All this history is left out of Moore’s film. Well, of course, if you can’t even mention the word capitalism (I’m pretty sure it was not mouthed once by anyone in the film), let alone even acknowledge the massive opposition generated by this death machine, you perforce have to take an ahistorical approach. The Canadian, English, and French just happen to have free health care, as a given, perhaps because they are less selfish, more compassionate people.


Which leads us to Moore’s recommendation for people in the USA: We must become more compassionate, like citizens in Canada, England, and France. The film strongly implies, of course, although it is never explicitly stated, that the insurance companies must be gotten completely out of the health care business (although he did make this very explicit in subsequent interviews on television). But this does not reach the level of a political strategy. Strategy remains on the level of changing our own morality, of remembering that we’re all in this together, that we’re one big family.


Socialism was eliminated as an explanation of anything (even in Cuba) early in the film by Moore’s ridiculing of the fear of “socialized medicine.” You would think this would have had the opposite effect, of establishing that socialized medicine is better. But it didn’t. Socialism can’t be better. So it is just left out. (Although Moore did point out that we have socialized fire departments, postal services, schools, and libraries, so why not health care – not mentioning of course that the postal service is already partially “privatized,” and that libraries and schools are under threat of being so; I guess fire departments are safe for the time being; but garbage collecting has already been turned over to corporations in most cities; and water departments are being sold off.)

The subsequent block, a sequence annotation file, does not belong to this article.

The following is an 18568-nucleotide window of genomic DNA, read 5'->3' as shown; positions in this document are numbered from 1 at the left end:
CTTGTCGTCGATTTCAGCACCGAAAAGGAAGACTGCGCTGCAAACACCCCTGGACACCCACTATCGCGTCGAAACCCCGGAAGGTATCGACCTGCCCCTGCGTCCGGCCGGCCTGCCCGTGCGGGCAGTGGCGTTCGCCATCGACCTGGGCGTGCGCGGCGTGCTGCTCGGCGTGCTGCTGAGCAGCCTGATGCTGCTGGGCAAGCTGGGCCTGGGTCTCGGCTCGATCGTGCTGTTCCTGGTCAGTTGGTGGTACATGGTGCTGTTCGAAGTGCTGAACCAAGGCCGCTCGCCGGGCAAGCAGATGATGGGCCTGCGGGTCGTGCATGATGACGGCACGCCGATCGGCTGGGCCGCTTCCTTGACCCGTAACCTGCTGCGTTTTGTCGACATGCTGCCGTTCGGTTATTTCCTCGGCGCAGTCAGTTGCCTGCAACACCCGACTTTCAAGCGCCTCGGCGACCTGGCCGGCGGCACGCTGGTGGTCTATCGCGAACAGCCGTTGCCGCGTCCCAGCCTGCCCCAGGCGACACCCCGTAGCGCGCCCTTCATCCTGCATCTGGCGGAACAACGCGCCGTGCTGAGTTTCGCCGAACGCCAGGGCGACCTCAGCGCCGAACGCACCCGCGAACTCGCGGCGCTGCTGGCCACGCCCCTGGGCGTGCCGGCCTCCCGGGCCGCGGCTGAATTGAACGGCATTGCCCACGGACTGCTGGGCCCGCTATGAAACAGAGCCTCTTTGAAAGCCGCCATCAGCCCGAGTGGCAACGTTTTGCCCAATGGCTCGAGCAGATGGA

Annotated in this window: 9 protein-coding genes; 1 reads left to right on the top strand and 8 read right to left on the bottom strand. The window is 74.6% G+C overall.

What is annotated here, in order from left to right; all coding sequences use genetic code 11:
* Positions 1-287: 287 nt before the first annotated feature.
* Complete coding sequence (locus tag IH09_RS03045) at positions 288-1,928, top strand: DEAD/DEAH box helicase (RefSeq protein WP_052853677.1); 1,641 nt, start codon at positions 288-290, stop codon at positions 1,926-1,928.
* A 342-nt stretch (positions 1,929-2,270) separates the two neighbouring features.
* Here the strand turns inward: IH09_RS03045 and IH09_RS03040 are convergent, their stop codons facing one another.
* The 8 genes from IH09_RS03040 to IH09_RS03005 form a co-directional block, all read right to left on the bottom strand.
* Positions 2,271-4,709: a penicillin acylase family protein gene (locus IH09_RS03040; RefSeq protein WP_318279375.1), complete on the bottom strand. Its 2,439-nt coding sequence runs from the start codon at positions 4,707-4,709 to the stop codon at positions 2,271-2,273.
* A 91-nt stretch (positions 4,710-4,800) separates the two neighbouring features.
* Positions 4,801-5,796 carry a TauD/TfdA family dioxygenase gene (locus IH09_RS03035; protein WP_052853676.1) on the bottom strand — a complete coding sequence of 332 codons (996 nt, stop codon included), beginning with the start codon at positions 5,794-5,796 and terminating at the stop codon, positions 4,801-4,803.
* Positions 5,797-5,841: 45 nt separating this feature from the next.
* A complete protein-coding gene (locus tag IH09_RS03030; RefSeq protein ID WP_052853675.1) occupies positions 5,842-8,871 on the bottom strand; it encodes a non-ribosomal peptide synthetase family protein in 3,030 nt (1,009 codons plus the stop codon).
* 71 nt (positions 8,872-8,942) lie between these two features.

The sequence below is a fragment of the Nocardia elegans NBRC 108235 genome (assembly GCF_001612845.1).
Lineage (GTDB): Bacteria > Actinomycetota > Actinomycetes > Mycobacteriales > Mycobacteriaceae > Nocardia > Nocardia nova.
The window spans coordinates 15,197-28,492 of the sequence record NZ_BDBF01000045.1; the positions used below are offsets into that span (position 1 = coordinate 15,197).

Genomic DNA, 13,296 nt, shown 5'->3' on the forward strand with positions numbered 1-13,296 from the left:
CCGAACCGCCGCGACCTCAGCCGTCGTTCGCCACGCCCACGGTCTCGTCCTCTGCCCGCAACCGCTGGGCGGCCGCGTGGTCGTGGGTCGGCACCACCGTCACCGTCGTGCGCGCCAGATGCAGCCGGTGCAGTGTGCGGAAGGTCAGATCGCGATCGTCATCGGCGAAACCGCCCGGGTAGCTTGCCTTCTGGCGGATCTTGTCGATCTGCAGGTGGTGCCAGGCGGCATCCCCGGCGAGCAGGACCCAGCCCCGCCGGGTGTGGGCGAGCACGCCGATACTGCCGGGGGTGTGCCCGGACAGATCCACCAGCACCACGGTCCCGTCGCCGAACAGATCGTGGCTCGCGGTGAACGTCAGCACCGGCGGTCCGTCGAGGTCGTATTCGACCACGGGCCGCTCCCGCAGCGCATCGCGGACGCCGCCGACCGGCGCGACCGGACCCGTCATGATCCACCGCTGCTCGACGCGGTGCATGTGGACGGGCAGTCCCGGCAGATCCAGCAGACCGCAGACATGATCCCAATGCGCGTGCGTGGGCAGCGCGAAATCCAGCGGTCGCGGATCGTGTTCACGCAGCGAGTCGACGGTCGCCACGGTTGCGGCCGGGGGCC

What happened is that the central drive of capitalists, to commodify everything in order to make a profit off it, putting profit ahead of life even, got checked in Canada, England, France, and Cuba. It didn’t in the United States, which is the most thoroughly capitalist society in the world. In the absence of strong socialist and labor parties here, corporations simply took over the health care system and turned it into a source of profit. They are doing this all over the world with regard to everything – water systems, education, parks, roads, lights, heating, health care, schools, armies, and even the government itself – everything. This is the neoliberal capitalist offense to destroy everything public and commodify every last thing on earth, even the wind.


A rich moment in the film for me was the newsreel footage showing George Bush signing the Medicare “reform” bill. If ever a scene could illustrate the meaning of the phrase “laughing all the way to the bank,” this is it. He was literally laughing, with glee, and with his usual smirk, but almost with a look of disbelief that they were pulling this scam off. Anyone who thinks that Bush is a dimwit who doesn’t know what he is doing is nuts.